In our last lesson, we learned that reading the Bible well requires us to be good observers. And in order to be a good observer what are the two qualities we need? Curiosity and patience.
A Problem with Mere Observation in Bible Study
But do you see a problem with people who only approach the Bible as observers? In other words, every time they approach the Bible they are looking for information and ways to dissect that information. I don’t mean that there’s anything wrong with that approach in itself. But what could be wrong if that’s the only approach we used?
The problem is that if the Bible is really God’s Word, we shouldn’t only approach it as scientists seeking to dissect it. Why not? Because if it’s God’s Word, then it is God speaking to us and that means we’re involved because a person being spoken to must respond. A mere observer can remain distant, but someone who’s being spoken to is personally involved.
For example, you could stare at a tree and seek to make a list of observations about it, but if the tree started speaking to you and telling you what to do, you would then have to make a personal choice.
In addition, when people share personal things with us, we don’t merely analyze their words, we take them to heart. When your mom or dad gives you words of encouragement, do you merely analyze those words—looking for things like repetition—or do you simply take their words to heart?
Finally, not only can observers remain at a distance, but they can think they’re in charge. “What do I see? What are my questions?” As we saw in our last lesson, there’s a place for those things, but if that’s the only way we approach the Bible, we’re not treating it as God’s Word.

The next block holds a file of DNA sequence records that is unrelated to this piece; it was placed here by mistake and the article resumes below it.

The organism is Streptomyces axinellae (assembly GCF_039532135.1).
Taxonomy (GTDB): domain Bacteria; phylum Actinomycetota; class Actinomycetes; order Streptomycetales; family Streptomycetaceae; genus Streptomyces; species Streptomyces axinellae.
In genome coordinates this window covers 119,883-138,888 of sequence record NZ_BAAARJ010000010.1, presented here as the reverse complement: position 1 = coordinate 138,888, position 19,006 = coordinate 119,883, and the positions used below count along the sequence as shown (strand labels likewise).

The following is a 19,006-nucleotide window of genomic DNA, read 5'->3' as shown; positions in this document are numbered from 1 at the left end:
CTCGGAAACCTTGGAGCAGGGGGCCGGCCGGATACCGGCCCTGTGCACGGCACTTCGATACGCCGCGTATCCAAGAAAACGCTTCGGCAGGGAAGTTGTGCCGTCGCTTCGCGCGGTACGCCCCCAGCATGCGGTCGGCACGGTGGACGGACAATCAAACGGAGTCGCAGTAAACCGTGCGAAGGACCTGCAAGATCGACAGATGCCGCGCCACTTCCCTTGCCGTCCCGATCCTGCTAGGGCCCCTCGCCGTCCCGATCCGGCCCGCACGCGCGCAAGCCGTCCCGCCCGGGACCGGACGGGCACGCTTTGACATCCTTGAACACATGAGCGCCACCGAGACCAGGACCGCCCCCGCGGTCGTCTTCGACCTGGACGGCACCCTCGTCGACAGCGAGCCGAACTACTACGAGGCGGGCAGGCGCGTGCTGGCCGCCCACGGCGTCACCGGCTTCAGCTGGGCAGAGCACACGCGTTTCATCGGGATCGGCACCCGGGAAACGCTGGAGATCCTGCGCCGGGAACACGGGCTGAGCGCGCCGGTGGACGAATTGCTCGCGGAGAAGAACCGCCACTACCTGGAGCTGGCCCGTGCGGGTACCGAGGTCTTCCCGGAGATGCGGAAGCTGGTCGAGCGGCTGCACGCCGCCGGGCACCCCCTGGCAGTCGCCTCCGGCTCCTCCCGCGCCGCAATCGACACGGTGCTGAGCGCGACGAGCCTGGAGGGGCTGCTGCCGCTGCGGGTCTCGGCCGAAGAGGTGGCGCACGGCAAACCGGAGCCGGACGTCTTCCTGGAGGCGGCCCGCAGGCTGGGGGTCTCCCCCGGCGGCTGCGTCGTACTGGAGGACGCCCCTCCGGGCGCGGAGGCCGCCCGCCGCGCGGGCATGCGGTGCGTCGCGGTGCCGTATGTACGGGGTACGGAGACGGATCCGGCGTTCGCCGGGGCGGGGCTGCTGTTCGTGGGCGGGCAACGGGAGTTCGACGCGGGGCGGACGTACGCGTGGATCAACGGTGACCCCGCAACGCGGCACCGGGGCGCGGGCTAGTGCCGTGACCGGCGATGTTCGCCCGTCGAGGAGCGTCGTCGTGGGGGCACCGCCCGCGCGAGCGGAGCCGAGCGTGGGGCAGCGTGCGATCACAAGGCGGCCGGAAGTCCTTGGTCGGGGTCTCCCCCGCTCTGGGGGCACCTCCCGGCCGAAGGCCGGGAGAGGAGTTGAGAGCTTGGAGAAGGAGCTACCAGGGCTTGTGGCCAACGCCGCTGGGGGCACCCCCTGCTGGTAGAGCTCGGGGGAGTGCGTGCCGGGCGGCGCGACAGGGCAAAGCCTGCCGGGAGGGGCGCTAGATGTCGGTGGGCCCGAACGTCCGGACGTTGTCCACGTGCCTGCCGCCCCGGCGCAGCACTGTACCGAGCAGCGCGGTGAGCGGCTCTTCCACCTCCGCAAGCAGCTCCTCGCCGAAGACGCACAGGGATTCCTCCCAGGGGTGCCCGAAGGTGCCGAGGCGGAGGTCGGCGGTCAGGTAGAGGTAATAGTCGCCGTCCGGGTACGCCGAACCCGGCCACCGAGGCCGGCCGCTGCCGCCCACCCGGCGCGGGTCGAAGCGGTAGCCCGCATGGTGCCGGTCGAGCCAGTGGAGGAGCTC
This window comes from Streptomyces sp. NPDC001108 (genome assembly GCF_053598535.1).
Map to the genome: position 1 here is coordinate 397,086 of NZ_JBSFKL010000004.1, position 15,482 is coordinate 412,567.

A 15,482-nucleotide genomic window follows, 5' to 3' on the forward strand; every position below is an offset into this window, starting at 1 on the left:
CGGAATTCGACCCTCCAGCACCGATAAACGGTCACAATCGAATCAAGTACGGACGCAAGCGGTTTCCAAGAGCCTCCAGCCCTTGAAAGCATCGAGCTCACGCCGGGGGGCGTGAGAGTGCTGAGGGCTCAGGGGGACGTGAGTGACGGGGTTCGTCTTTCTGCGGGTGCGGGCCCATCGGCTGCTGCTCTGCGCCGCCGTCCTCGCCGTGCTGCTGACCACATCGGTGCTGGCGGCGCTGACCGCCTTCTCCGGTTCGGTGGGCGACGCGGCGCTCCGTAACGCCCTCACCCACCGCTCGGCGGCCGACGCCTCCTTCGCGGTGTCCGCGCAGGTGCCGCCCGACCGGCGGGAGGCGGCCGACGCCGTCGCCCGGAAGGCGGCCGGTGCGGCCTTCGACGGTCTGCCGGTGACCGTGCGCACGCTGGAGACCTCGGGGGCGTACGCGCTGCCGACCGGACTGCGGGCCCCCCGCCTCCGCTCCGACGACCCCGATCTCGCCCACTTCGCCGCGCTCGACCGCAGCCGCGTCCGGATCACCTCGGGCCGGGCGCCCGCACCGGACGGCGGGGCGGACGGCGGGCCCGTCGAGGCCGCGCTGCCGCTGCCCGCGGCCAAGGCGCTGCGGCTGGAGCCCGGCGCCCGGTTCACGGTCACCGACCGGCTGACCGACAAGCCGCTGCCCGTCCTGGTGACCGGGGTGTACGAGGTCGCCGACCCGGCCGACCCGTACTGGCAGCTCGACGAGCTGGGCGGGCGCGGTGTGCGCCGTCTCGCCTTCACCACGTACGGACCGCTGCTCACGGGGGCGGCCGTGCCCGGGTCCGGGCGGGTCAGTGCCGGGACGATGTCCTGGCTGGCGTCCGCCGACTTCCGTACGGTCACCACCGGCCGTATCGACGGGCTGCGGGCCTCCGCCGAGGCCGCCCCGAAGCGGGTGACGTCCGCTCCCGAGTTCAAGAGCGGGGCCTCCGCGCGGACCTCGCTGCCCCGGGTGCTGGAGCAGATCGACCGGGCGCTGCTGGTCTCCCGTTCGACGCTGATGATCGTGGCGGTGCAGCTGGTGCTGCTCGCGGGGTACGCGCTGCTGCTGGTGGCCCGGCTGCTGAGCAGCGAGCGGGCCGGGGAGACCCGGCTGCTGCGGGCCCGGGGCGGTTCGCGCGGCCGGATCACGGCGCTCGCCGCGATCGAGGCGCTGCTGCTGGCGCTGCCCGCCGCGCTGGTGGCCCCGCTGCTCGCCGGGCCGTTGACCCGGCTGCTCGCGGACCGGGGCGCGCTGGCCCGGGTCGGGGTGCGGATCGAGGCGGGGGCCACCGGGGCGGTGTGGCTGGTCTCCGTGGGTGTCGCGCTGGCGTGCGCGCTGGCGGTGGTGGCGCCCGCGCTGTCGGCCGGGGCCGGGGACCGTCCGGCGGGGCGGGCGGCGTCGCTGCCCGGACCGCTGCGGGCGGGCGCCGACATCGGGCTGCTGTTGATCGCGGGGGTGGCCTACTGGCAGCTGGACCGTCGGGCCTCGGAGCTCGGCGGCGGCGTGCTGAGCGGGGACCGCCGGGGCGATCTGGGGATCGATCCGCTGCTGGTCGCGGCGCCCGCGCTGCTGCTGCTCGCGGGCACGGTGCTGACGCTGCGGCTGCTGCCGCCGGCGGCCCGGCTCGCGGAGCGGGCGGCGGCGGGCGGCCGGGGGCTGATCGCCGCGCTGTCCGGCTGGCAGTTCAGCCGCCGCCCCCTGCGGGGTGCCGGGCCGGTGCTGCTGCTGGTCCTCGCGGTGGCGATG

There’s an ancient approach to Bible reading that helps us avoid the pitfall of only being an observer. That approach is called lectio divina meaning sacred reading. Lectio divina focuses on internalizing or inwardly digesting the text. As Jeremiah said, “Your words were found, and I ate them” (Jer. 15:16). It’s not enough to only cut up our food into nice little pieces; we also have to chew it and swallow it. It can’t nourish us if we keep it on our plates.
The basic way to practice lectio divina is this:
- Read the passage out loud and slowly a few times, pausing between each reading.
- During the pauses silently meditate on the words. This time of meditation involves two things: attempting to listen to what God may be saying to you through the text and (if the text is a narrative) imagining yourself in the text.
- After the last reading, turn your thoughts into a silent prayer.
*Some people like to read the Bible while kneeling to remind them that they are involved in a spiritual exercise.
Practice lectio divina using Mark 1:9-13.
Write a journal entry for Mark 1:9-13. Imagine that you were with Jesus during his baptism and his temptation and you go home and write about it in your personal journal. Include your five senses.
We’ll fill in a few of the details in Mark 1:9-13 in our next lesson.[This post is part of my course on Mark 1–7.]